LSU running back Terrence Magee. (Associated Press)
Last Modified: Wednesday, November 27, 2013 4:38 PM
For all the flash-and-dash talk about which LSU juniors will soon be heading to the NFL, the Tigers’ victory over Texas A&M last week was also living proof that there’s still something to be said for dogged persistence.
There it was, when fullback Connor Neighbors delivered a devastating kick-out block that sprang Terrence Magee for a 65-yard run that set up Magee for the Tigers’ first touchdown.
It was not a scenario many fans — or coaches, for that matter — likely would have imagined in August.
Magee went on to lead the Tigers with 149 yards rushing and was named the Southeastern Conference Offensive Player of the Week. Neighbors didn’t really have any statistics — he rarely does — but he played most of the game at the thankless fullback position as he continues to see more and more playing time over senior J.C. Copeland.
“I think Connor is basically a lot like Terrence Magee,” LSU head coach Les Miles said. “Basically says, How can I help? What do you want me to do? And then whatever you give him to do, he does it as well as he can.”
That bodes well for next year, when Copeland will be gone. It would also shock most observers if starting running back Jeremy Hill doesn’t leave for the pros, while running mates Kenny Hilliard and Alfred Blue could also opt out.
Blue is a senior but was granted an extra year of eligibility by the NCAA after missing most of last season with an injury. However, Blue has said he has not yet made up his mind whether he will return.
Neighbors, from Huntsville, Ala., is also a senior, but also was granted an extra year for next season — and he will definitely be back.
It’s hard to tell Neighbors “no.”
His grandfather, father and brother were all big stars at Alabama, but there was no legacy in effect when Connor came along.
LSU didn’t offer a scholarship, either, but he walked on with the Tigers anyway.
He’s not that big for a fullback — 5-foot-11, 236 pounds — but plays far larger when he gets it in his head to clear a wide swath through a defense.
He also won’t win many foot races, but he does have the Tigers’ second-longest reception, 52 yards, among his four catches this season.
“He’s a guy that came on as a non-scholarship player and really just fit in and worked hard and continued to improve,” Miles said. “There was a time where we would say, ‘I don’t know if he’s quite big enough to do that,’ and not he’s not only big enough (he’s) strong enough and fast enough.”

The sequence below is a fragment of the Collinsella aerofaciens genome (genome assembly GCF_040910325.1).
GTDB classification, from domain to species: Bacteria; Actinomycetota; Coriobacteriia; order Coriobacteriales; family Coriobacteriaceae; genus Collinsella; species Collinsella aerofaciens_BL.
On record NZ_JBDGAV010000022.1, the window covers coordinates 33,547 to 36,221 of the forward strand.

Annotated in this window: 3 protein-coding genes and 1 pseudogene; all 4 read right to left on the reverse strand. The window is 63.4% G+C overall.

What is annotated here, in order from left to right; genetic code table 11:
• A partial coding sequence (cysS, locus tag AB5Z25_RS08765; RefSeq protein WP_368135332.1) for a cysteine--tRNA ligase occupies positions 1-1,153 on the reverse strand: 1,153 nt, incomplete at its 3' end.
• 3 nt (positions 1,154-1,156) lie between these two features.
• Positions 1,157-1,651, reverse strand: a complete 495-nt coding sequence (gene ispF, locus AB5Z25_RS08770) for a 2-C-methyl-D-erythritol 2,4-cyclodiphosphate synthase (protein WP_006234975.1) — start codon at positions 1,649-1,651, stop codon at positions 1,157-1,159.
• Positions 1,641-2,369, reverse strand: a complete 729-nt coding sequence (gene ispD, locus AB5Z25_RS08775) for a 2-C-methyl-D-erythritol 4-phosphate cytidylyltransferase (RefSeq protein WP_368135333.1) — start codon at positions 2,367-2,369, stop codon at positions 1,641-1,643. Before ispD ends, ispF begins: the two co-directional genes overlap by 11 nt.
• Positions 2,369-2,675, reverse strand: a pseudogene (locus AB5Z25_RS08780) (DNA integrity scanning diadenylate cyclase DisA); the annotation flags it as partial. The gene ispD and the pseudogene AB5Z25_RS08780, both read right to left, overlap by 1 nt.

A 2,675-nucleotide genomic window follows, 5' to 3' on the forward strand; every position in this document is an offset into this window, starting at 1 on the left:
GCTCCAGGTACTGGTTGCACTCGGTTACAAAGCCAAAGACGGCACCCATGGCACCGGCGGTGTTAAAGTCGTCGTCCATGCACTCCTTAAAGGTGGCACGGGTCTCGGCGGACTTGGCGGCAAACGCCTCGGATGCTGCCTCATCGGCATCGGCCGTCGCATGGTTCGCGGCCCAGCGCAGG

Magee, more touted coming out of high school, is a similar story.
A high school quarterback at Franklinton with no illusions of playing that position in college, he spent his first two years well down two different depth charts.
He saw limited action at running back as a freshman, then looked like the odd man out in the Tigers’ crowded backfield last year.
He was moved to wide receiver, but made only one reception a year ago before moving back to running back this season.
Not that he wasn’t making a contribution, but it appeared he was doomed to be a special-teams lifer.
“Basically,” Miles said, “what you ask Terrence Magee is, ‘Hey, Terrence, I need you to do this.’ He says, ‘Yes, coach,’ and he just does it, and does it with everything that he has with every ability and talent. I think he adds to this team greatly.”
Magee led LSU with 95 yards in the season opener against TCU, which Hill sat out to serve a suspension, but saw fewer and fewer carries after Hill returned.
But Saturday’s re-emergence didn’t surprise Miles, who said he’s always had high expectations for Magee.
“To be honest, I always thought he could run like that,”Miles said. “I’ve always thought he could gain yards.
“Was tough-minded, disciplined and very talented. Really was not a tailback (in high school) but you could watch him run and know he could do that.
“What he’s done on special teams and how he conducts his business and who he is as a person, those kind of guys make this football team special.”